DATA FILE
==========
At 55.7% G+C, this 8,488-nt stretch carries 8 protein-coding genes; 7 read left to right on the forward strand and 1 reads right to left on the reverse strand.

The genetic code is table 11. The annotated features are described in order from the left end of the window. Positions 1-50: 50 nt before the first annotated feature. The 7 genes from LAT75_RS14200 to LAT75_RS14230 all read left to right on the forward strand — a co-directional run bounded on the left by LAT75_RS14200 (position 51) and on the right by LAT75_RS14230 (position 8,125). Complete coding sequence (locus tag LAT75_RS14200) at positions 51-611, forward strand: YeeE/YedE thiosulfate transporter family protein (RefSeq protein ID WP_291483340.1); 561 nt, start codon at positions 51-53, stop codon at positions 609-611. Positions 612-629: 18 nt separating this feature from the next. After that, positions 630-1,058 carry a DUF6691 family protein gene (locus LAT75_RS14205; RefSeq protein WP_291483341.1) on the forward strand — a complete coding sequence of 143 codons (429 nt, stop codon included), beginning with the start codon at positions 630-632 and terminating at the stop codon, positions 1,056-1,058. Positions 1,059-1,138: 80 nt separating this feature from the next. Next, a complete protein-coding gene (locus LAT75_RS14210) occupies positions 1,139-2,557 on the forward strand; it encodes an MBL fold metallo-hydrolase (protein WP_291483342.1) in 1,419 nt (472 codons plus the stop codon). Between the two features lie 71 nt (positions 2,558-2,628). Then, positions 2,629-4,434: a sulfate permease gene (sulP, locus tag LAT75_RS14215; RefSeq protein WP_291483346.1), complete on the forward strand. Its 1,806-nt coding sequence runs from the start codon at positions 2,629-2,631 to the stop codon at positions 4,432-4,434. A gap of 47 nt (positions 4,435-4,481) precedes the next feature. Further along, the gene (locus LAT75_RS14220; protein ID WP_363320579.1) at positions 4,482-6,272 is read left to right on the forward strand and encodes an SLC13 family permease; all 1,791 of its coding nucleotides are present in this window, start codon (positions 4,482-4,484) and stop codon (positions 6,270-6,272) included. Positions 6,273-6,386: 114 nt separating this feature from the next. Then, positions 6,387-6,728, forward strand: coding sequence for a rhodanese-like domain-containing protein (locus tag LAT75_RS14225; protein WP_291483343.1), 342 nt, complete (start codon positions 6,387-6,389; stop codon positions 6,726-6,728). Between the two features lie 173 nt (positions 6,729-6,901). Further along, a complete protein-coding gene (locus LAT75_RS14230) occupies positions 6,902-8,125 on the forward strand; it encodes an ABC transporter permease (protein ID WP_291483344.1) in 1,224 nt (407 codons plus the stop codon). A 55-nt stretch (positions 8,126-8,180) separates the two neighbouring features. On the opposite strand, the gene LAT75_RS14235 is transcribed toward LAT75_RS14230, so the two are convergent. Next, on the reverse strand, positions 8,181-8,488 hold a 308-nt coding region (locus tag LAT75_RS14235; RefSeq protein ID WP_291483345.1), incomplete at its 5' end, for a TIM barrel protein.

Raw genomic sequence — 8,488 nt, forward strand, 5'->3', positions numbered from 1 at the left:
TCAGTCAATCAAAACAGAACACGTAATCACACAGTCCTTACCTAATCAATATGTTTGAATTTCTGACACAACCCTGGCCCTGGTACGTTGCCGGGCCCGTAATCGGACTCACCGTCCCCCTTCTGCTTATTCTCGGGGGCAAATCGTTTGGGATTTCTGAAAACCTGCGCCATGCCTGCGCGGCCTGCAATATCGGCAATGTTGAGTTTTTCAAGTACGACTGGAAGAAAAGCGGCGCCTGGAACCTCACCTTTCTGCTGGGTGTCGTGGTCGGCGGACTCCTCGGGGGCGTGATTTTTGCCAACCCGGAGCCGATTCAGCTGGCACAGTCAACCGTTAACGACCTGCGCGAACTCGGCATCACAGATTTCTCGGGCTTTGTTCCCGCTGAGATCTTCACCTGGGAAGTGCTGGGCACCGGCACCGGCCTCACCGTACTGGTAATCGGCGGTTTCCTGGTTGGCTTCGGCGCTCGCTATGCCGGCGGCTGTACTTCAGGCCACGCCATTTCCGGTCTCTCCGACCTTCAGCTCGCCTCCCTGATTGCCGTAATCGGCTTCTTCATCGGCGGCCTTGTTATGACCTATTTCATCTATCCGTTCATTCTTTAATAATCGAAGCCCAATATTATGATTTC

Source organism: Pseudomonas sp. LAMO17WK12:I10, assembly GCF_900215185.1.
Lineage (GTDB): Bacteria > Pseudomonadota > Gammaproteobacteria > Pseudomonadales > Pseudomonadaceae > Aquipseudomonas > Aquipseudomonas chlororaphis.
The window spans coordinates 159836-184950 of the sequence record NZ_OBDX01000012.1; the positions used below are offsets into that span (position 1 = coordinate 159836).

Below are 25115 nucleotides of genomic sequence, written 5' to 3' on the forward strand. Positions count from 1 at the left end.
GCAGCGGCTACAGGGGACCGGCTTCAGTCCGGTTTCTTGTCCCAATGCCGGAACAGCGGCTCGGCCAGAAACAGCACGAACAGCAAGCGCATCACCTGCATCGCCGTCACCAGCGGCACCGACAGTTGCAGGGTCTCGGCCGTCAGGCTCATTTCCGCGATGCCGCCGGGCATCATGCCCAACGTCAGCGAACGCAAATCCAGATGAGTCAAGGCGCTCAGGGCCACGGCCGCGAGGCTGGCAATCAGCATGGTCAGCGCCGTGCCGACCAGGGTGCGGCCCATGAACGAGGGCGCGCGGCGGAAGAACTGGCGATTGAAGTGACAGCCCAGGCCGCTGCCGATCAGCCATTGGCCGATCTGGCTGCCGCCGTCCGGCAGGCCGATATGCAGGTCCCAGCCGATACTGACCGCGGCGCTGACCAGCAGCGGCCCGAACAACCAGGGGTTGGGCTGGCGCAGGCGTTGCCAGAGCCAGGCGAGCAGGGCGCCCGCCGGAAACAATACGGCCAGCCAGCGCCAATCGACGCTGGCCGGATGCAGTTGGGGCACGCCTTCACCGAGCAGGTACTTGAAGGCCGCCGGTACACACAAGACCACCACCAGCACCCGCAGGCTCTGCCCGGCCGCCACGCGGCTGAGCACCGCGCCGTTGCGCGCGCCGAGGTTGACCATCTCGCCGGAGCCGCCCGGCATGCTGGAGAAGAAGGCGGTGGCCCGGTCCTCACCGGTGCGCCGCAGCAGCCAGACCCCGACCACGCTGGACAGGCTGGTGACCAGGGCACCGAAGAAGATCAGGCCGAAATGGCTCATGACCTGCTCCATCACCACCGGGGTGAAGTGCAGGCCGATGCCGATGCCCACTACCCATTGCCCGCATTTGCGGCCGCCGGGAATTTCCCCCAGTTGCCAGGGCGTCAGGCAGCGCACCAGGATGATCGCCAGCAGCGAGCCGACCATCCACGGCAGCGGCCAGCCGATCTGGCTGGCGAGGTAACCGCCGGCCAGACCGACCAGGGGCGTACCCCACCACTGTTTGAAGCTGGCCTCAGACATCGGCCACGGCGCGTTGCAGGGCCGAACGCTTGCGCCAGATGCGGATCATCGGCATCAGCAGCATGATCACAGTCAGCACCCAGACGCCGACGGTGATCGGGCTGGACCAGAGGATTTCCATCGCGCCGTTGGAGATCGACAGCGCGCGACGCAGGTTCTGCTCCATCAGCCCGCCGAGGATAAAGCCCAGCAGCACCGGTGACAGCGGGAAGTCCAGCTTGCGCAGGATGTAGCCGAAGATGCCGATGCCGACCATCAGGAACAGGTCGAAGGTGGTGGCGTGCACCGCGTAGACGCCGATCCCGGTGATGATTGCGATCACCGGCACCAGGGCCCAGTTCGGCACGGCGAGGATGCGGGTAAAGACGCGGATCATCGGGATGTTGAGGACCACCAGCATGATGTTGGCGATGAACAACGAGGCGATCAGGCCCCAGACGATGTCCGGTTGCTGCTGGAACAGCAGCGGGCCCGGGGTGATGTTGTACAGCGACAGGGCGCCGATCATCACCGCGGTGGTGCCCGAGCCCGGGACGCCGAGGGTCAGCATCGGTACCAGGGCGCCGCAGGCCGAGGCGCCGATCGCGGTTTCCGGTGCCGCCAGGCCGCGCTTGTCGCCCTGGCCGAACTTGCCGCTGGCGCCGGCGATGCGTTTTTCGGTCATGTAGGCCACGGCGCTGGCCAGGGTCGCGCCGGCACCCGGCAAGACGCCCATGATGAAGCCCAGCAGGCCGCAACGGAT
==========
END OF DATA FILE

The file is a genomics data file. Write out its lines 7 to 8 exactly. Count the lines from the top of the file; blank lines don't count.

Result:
The window spans coordinates 159836-184950 of the sequence record NZ_OBDX01000012.1; the positions used below are offsets into that span (position 1 = coordinate 159836).

Below are 25115 nucleotides of genomic sequence, written 5' to 3' on the forward strand. Positions count from 1 at the left end.